Notes and Editorial Reviews
George Rochberg composed his Violin Concerto for Issac Stern, who premiered it 1975. The work was a hit, with Stern playing it some 47 times between 1975 and 1977. However, Stern insisted the work was too long and requested cuts of some 14 minutes, to which the composer reluctantly agreed. Feeling these excisions undermined the music's impact, conductor Christopher Lyndon-Gee undertook restoration of the Concerto to its original form (with the composer's blessing), resulting in the version heard on this recording. It is indeed a massive work, and at nearly 52 minutes, it's certainly one of the longest (if not the longest) violin concertos ever composed. But given Rochberg's powerfully dramatic and
rhetorical style, there's never a dull moment.
The solo violin launches the work with an imposing, strident theme of indeterminate tonality before the orchestra joins in the musical conflagration. Rochberg seems to have taken Bartók's Violin Concerto No. 2 as a starting-point, something most evident in the angular and rhythmically complex first movement and in the mysteriously serene Intermezzo B, where Rochberg makes prodigious use of a melodic fragment found in Bartók's first-movement cadenza. But there are hints of other 20th century voices as well: Intermezzo A features a frenzied energy usually associated with Schnittke, while various parts of the score occasionally bring to mind Barber and the film music of Bernard Herrmann. That said, there's no doubting that this work is pure Rochberg, and those familiar with the composer certainly will recognize his inimitable orchestral style, with its wonderfully craggy low brass writing (listen to how he builds those arresting stacked tutti chords, with the bass tuba frequently adding the last, unnerving tone). The Epilogue initially recalls the agitation of the first movement, but it soon becomes calmer as the violin brings the work to a close with a solemn incantation.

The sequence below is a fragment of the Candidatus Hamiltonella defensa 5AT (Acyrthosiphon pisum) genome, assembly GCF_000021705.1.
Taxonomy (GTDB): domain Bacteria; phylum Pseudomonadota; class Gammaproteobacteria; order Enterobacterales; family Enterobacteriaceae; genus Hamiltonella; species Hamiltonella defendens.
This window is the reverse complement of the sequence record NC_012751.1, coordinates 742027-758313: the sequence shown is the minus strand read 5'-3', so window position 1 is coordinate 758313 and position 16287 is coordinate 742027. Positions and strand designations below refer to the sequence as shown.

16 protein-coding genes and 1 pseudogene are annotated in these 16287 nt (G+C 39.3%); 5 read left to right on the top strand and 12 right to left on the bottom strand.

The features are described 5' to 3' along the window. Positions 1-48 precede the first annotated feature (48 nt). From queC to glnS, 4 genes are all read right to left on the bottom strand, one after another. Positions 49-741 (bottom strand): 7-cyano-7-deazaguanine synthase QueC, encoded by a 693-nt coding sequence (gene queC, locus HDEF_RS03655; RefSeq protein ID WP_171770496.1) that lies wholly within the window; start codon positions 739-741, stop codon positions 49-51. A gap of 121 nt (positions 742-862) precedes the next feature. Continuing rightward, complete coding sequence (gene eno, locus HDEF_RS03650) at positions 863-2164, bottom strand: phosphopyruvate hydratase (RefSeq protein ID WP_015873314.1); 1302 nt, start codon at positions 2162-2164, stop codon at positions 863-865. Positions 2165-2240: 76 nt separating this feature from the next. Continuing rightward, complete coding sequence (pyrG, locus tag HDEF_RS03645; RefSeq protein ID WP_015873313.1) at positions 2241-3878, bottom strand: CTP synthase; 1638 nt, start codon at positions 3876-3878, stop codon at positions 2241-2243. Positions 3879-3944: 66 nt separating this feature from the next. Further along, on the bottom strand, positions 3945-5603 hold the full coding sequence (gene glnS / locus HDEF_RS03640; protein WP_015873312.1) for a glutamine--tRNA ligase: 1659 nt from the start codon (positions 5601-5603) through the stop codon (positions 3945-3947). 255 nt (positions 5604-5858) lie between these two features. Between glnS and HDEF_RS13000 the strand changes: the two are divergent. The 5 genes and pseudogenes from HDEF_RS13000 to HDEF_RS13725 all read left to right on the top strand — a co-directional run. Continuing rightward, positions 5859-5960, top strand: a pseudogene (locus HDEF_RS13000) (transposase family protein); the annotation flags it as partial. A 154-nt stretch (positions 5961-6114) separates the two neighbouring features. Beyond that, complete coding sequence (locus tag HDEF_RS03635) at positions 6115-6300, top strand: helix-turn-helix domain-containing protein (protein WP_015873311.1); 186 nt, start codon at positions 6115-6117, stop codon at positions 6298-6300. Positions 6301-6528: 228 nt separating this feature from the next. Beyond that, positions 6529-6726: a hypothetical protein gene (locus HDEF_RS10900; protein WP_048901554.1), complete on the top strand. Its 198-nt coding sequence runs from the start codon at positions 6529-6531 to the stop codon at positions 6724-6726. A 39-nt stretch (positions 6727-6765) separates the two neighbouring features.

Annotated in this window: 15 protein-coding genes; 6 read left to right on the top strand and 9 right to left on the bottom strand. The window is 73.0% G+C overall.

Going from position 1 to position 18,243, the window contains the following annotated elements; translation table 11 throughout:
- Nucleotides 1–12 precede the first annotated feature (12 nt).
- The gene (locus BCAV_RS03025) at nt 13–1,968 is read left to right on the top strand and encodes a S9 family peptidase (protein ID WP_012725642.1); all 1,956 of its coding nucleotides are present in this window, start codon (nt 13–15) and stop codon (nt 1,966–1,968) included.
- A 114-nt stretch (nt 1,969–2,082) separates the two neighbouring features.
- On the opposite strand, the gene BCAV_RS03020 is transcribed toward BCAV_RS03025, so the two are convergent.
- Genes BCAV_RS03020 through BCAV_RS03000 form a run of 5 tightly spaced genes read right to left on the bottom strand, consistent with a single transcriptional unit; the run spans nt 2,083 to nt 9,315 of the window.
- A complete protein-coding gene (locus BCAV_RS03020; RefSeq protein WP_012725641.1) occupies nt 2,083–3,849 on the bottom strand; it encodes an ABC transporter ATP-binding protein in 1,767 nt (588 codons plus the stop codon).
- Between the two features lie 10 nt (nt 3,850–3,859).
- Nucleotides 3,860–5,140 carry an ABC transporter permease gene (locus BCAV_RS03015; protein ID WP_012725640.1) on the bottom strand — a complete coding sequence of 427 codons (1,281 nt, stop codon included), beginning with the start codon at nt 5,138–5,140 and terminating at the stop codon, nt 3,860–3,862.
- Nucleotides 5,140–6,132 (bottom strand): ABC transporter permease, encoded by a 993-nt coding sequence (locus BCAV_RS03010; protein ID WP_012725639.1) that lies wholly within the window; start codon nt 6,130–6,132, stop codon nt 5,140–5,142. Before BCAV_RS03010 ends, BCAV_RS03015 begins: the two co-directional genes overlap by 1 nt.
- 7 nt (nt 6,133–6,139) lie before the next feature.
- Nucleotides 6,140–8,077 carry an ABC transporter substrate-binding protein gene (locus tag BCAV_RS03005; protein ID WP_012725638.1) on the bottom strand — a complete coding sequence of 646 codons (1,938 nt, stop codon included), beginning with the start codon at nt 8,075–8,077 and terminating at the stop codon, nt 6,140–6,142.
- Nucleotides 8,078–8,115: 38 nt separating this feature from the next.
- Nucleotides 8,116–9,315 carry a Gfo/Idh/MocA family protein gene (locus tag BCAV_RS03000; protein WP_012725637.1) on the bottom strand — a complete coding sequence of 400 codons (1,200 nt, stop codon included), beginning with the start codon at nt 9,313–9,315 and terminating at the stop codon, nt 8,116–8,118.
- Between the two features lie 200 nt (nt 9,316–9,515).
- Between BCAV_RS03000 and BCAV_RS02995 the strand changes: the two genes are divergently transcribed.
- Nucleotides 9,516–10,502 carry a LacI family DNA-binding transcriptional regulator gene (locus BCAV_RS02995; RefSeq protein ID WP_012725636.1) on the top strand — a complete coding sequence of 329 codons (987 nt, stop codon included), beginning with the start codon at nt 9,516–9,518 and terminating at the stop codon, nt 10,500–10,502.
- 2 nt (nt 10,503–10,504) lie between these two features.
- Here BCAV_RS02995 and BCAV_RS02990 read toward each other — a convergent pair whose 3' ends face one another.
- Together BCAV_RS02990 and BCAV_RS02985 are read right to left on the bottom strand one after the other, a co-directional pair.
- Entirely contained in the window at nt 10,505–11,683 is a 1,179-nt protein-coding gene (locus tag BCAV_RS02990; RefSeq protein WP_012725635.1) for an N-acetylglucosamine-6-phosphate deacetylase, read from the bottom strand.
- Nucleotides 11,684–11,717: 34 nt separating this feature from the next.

In his booklet note violinist Peter Sheppard Skaerved writes of how he made it his personal mission to conquer the solo part, and the results show in his impassioned, virtuosic reading. Lyndon-Gee leads the Saarbrücken Radio Symphony in an enthralling performance that reveals Rochberg's Concerto for the masterpiece it is. Naxos has provided detailed and wide-ranging sound that presents soloist and orchestra in a believable perspective. No collector of 20th century music should be without this disc. [06/21/2004]
--Victor Carr Jr, ClassicsToday.com Read less
Works on This Recording
Concerto for Violin by George Rochberg
Peter Sheppard Skaerved (Violin)
Saarbrücken Radio Symphony Orchestra
Period: 20th Century
Written: 1974; USA
Date of Recording: 04/2002
Venue: Halberg Broadcasting House, Germany
Length: 51 Minutes 44 Secs.
Notes: Restored original version by Christopher Lyndon-Gee in collaboration with the composer in 2001.
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